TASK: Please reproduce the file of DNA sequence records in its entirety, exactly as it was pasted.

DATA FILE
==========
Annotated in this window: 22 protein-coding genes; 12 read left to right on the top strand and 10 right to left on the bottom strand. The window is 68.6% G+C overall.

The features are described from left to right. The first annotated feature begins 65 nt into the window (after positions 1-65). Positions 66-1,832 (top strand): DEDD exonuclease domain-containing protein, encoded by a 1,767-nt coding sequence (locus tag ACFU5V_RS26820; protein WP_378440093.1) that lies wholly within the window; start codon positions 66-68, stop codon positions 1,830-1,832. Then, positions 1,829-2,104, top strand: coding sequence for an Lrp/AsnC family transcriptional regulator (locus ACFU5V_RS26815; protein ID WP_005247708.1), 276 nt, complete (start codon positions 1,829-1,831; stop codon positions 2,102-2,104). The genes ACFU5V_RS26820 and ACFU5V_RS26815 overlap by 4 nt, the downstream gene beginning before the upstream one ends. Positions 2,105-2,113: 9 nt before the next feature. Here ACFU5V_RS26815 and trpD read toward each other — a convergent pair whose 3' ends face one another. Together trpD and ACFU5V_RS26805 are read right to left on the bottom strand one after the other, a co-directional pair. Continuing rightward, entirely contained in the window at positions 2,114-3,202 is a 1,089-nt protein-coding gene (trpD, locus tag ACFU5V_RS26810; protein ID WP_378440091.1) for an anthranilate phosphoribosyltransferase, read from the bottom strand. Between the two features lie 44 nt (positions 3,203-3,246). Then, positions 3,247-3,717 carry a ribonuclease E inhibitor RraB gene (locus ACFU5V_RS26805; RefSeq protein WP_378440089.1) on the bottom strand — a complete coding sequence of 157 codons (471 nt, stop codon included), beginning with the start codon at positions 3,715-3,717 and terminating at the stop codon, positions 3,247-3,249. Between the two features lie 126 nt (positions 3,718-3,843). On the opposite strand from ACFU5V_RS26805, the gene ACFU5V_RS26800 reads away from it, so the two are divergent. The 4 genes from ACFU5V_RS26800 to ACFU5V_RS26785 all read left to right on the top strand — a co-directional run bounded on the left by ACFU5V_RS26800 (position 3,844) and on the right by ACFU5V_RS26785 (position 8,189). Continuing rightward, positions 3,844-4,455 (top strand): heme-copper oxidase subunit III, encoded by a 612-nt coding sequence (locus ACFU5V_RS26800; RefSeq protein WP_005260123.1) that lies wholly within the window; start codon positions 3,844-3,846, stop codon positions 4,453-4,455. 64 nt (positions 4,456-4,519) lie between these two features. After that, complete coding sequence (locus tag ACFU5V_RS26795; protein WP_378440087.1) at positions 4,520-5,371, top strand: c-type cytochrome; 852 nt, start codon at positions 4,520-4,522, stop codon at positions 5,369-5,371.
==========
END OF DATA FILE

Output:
Annotated in this window: 22 protein-coding genes; 12 read left to right on the top strand and 10 right to left on the bottom strand. The window is 68.6% G+C overall.

The features are described from left to right. The first annotated feature begins 65 nt into the window (after positions 1-65). Positions 66-1,832 (top strand): DEDD exonuclease domain-containing protein, encoded by a 1,767-nt coding sequence (locus tag ACFU5V_RS26820; protein WP_378440093.1) that lies wholly within the window; start codon positions 66-68, stop codon positions 1,830-1,832. Then, positions 1,829-2,104, top strand: coding sequence for an Lrp/AsnC family transcriptional regulator (locus ACFU5V_RS26815; protein ID WP_005247708.1), 276 nt, complete (start codon positions 1,829-1,831; stop codon positions 2,102-2,104). The genes ACFU5V_RS26820 and ACFU5V_RS26815 overlap by 4 nt, the downstream gene beginning before the upstream one ends. Positions 2,105-2,113: 9 nt before the next feature. Here ACFU5V_RS26815 and trpD read toward each other — a convergent pair whose 3' ends face one another. Together trpD and ACFU5V_RS26805 are read right to left on the bottom strand one after the other, a co-directional pair. Continuing rightward, entirely contained in the window at positions 2,114-3,202 is a 1,089-nt protein-coding gene (trpD, locus tag ACFU5V_RS26810; protein ID WP_378440091.1) for an anthranilate phosphoribosyltransferase, read from the bottom strand. Between the two features lie 44 nt (positions 3,203-3,246). Then, positions 3,247-3,717 carry a ribonuclease E inhibitor RraB gene (locus ACFU5V_RS26805; RefSeq protein WP_378440089.1) on the bottom strand — a complete coding sequence of 157 codons (471 nt, stop codon included), beginning with the start codon at positions 3,715-3,717 and terminating at the stop codon, positions 3,247-3,249. Between the two features lie 126 nt (positions 3,718-3,843). On the opposite strand from ACFU5V_RS26805, the gene ACFU5V_RS26800 reads away from it, so the two are divergent. The 4 genes from ACFU5V_RS26800 to ACFU5V_RS26785 all read left to right on the top strand — a co-directional run bounded on the left by ACFU5V_RS26800 (position 3,844) and on the right by ACFU5V_RS26785 (position 8,189). Continuing rightward, positions 3,844-4,455 (top strand): heme-copper oxidase subunit III, encoded by a 612-nt coding sequence (locus ACFU5V_RS26800; RefSeq protein WP_005260123.1) that lies wholly within the window; start codon positions 3,844-3,846, stop codon positions 4,453-4,455. 64 nt (positions 4,456-4,519) lie between these two features. After that, complete coding sequence (locus tag ACFU5V_RS26795; protein WP_378440087.1) at positions 4,520-5,371, top strand: c-type cytochrome; 852 nt, start codon at positions 4,520-4,522, stop codon at positions 5,369-5,371.